of the operator's dexterity consists in his putting the be brushed, the occupants having no further trouble sufferer off his guard at the critical moment.

with them. The bedrooms are supplied with iron bed. Having already described the treatment in a case of steads and wash-stands. Each room has a ventilator at stifling by drowning, we shall now only say on this sub the bottom and top; and the windows are so constructed, ject, that when the catastrophe occurs by hanging, there that they can be easily opened for the further admission is little or no hope after a few minutes' suspension. of air. There is also a cupboard in every cottage, and * The body should be stripped, dashed with cold water, all the apartments are neatly papered, painted, and fitted blood should be taken from the arm, and stimulating up with shelving, iron hooks for clothes, &c. 'The liniments rubbed perseveringly on the chest.'

building is fire-proof, there being no possibility of the Choking, by attempting to swallow too large a piece fire in one flat extending. In fact, beyond consuming of food, .may usually be overcome by taking large the furniture in the flat, little damage could be done to draughts of water, and making great efforts to swallow. the building by any fire which broke out. The roof of Sometimes, if a bone or pin be near the top of the throat, each house is flat, and covered with asphalte. It is also it may be got out by pushing the finger far down, and surrounded by a parapet wall several feet high, and hooking it up with the nail. But if below the reach of will form an excellent playground for children, who the finger, the best thing to try for immediate relief is will thus be placed beyond the danger of accidents from to take some crust of bread, or some hard apple into horses and carts. It may also be used for the drying of the mouth, chew it coarsely, get down two or three clothes; and the workmen, at the close of their day's mouthfuls without swallowing it completely, and then labour, may, in the summer time at least, pleasantly to swallow quickly three or four gulps of water, spend an hour or two in smoking their pipes, in readwhich acts like a rammer to the bread, and forcing it ing, or in enjoying the extensive prospect before them. against the bone or pin, not unfrequently carries it The rent of a cottage on the top storey is 3s. 9d. a-week; down into the stomach, and there the matter ends.' on the third storey, 48.; on the second, 4s. 3d. ; and on The buttons and other small matters a child some- the first, 4s. 6d. There are cottages with two aparttimes swallows are rarely attended by any troublesome ments, the lowest rent of which class is 2s. 6d. ; and consequences, although the source of so much alarm to others of four rooms, which of course are a little dearer. parents.

In all, there are about three hundred cottages already We have now run through this most useful volume ; | built. Between each pile of building there is a space of but although the passing hints we have collected from eighteen feet. When it is taken into consideration that it will be advantageous of themselves to many of our there are no back premises from which any nuisance readers, we are in hopes that they will only stimulate can arise, this may be considered a wide space; yet another class to possess themselves of the work. still, if there be any fault at all, this may be considered

as one. If it were a rule that the space between each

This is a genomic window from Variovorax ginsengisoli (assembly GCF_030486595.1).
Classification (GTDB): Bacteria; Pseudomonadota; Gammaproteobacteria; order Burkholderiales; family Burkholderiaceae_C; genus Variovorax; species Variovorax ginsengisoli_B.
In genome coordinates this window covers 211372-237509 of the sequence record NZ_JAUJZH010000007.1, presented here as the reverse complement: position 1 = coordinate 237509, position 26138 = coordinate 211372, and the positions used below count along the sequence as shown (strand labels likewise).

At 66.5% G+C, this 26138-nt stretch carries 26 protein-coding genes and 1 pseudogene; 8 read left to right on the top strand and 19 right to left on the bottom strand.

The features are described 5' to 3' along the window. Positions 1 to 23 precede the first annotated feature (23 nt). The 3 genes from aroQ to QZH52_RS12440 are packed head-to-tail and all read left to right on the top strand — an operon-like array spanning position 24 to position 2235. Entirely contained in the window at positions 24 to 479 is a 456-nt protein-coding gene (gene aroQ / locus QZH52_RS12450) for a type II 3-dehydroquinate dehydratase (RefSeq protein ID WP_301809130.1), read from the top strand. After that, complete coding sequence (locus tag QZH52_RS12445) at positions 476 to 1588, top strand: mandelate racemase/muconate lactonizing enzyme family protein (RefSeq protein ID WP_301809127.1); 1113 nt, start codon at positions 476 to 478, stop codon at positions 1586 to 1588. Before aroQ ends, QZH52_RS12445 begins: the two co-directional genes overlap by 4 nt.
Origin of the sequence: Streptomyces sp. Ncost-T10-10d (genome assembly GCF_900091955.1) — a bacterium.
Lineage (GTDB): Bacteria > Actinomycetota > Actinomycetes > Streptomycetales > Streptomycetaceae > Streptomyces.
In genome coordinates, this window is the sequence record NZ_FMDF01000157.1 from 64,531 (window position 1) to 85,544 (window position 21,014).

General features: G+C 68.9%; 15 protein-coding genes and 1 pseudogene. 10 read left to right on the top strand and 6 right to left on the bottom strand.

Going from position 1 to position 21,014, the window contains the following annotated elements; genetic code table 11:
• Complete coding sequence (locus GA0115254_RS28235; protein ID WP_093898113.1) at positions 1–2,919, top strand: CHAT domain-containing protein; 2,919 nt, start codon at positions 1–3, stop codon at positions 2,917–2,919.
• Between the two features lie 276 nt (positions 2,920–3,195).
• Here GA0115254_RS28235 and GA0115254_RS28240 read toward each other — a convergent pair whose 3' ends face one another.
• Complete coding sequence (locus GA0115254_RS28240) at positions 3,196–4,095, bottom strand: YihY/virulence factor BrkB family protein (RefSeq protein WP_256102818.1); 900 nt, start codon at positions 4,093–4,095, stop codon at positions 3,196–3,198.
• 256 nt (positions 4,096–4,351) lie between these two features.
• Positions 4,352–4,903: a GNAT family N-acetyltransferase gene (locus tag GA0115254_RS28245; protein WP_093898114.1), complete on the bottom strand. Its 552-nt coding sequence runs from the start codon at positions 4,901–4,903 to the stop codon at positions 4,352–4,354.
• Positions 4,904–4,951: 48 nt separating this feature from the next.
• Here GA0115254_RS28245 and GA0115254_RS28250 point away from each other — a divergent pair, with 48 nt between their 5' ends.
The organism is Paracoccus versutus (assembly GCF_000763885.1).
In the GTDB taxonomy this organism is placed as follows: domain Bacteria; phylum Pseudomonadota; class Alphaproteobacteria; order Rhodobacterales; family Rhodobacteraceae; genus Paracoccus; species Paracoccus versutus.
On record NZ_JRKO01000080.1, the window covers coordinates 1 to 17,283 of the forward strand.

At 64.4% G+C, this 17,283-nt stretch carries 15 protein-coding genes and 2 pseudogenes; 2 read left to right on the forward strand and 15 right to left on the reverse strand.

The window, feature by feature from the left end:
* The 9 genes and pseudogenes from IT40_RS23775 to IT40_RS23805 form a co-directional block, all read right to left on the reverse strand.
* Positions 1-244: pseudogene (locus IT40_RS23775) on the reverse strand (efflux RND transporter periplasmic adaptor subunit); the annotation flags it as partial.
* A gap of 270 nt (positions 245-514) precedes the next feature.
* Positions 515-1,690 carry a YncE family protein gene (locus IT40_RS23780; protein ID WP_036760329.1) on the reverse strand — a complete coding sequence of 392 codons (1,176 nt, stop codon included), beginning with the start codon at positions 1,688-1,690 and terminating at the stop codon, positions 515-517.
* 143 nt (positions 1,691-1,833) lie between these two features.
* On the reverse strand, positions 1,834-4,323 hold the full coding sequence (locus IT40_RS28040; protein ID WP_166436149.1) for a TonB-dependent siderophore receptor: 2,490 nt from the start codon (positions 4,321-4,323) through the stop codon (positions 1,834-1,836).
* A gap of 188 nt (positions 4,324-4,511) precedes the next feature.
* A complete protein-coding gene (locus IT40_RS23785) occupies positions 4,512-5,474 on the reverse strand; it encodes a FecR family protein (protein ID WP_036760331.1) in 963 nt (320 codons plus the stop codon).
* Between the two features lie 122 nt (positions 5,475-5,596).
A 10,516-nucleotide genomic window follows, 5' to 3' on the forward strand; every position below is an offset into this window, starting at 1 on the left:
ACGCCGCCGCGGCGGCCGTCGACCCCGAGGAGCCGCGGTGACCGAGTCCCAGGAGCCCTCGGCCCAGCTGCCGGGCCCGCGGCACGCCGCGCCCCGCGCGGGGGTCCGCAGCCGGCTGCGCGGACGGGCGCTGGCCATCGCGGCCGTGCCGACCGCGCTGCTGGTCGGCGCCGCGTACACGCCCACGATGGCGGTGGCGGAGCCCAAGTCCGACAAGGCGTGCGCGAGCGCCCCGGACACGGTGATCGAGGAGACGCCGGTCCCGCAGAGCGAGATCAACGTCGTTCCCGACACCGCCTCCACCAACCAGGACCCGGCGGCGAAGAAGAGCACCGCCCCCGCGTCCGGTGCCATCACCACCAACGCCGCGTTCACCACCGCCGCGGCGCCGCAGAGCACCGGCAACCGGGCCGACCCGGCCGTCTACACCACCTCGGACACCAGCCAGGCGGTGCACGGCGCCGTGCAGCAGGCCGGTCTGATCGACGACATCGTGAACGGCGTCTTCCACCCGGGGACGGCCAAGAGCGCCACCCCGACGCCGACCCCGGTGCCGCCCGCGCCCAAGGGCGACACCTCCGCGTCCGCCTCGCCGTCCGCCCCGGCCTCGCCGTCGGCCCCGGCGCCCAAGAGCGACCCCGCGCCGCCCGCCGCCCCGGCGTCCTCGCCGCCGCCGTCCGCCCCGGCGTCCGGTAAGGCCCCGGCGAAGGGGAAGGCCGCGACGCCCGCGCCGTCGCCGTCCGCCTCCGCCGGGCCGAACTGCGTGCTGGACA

pile should not be less than the height of the buildings, DWELLINGS FOR THE WORKING-CLASSES.

it would be much better. As an improvement, however, The attention which is now being paid by the richer upon the cellar and cottage residences of the crowded classes to the physical wants, the social and domestic districts of this town, they are admirable. - Liverpool comforts, and consequently the moral and intellectual Mercury. advancement of the humbler and labouring portion of (We lately visited the Birkenhead Cottages, as they society, is one of the distinctive and most pleasing cha- are called, and can testify that this is a correct descrip. racteristics of the present day. The efforts making, in tion of them. Only one important circumstance is and out of parliament, by public bodies and private in- omitted—that the buildings are at such a distance from dividuals for the sanitary improvement of towns—the the mass of the town (upwards of a mile), that they working population in which, in their crowded and ill are not as yet convenient houses for working-men conventilated dwellings, are intluenced now by domestic nected with Birkenhead, and accordingly few of them annoyances, noxious odours, and demoralising circum are occupied. A gardener employed at his labour near stances, the evil tendencies of which cannot be over the wayside stated the case to us briefly and justly, estimated-are a very gratifying practical result of the when he said, 'A working-man must live near his spirit which now prevails. In Liverpool, much is doing, work.' As a necessary consequence of the paucity of or is about to be done, in the right direction; but if we inhabitants, no shops are yet opened at the place; and cross the Mersey, and take a walk through Birkenhead, thus the few people who do live in the cottages are we find that much has been done. The public parks, the exposed to some inconvenience in obtaining the neceswide streets, the attention to drainage and sewerage, all saries of life. Owing to these circumstances, we fear bespeak an attention and foresight much to be com- that the cottages are for the present a failure. They mended; but the cottages erected by the Birkenhead can serve the contemplated end only when the town Dock Company for the residences of the workmen, will and its works come out to this place; and even after long remain as monuments of the commencement of a all, the men engaged at the works which now exist will new era, which, we trust, will bring with it health, hap- remain unbenefited. piness, comfort, ay, and comparative wealth, to the in The plan of the houses is, however, excellent. Per. dustrious people of this country. These cottages are haps no other can rightly be adopted for the dwellings built near the foot of Bidston hill, overlooking Wallasey of working-men in large towns, this being the only one marsh, and adjoining the upper end of the great dock which admits of a multitude being healthily placed on at Birkenhead. At a distance, they have a strong and a comparatively small space. It is simply the floor plan, very imposing appearance. The buildings are erected so prevalent in Paris and Edinburgh, and exemplified on the plan of the houses in Scotland, each tenant occu in the Temple Chambers and Inns of Court in London. pying a 'fat;' and as they are four storeys in height, It has its inconveniences, but is also attended by some eight families are accommodated in each house. Of advantages even for the middle classes ; above all, onecourse there is a common staircase for the use of the that of requiring no ascent of stairs to pass from one eight families; but the stairs once ascended, each resi- apartment to another. Once in the house, you move dence is quite distinct. Most of the cottages consist of about it with an ease and facility unknown to the occuthree apartments-a kitchen and two bedrooms. The pants of those houses upon edge which constitute the kitchen is fitted up with a grate, oven, &c. There is bulk of the most modern streets and squares in London, also a small scullery, containing sink-stone, water-pipe, For females, who seldom go abroad above once a-day, with the water constantly on, bunker for coals, shelves, but who have occasion to pass from room to room every &c. Adjoining is a water-closet, through which, to now and then, the convenience of the floor system is prevent offensive effluvia, all water from the pipe and unspeakably great; and we should wonder that it had sink-stone passes ; and there is a dust-hole in each scul- not been adopted long ago in London, did we not know lery, into which sweepings, cinders, and all rubbish may how long it is before new habits are learned, or old pre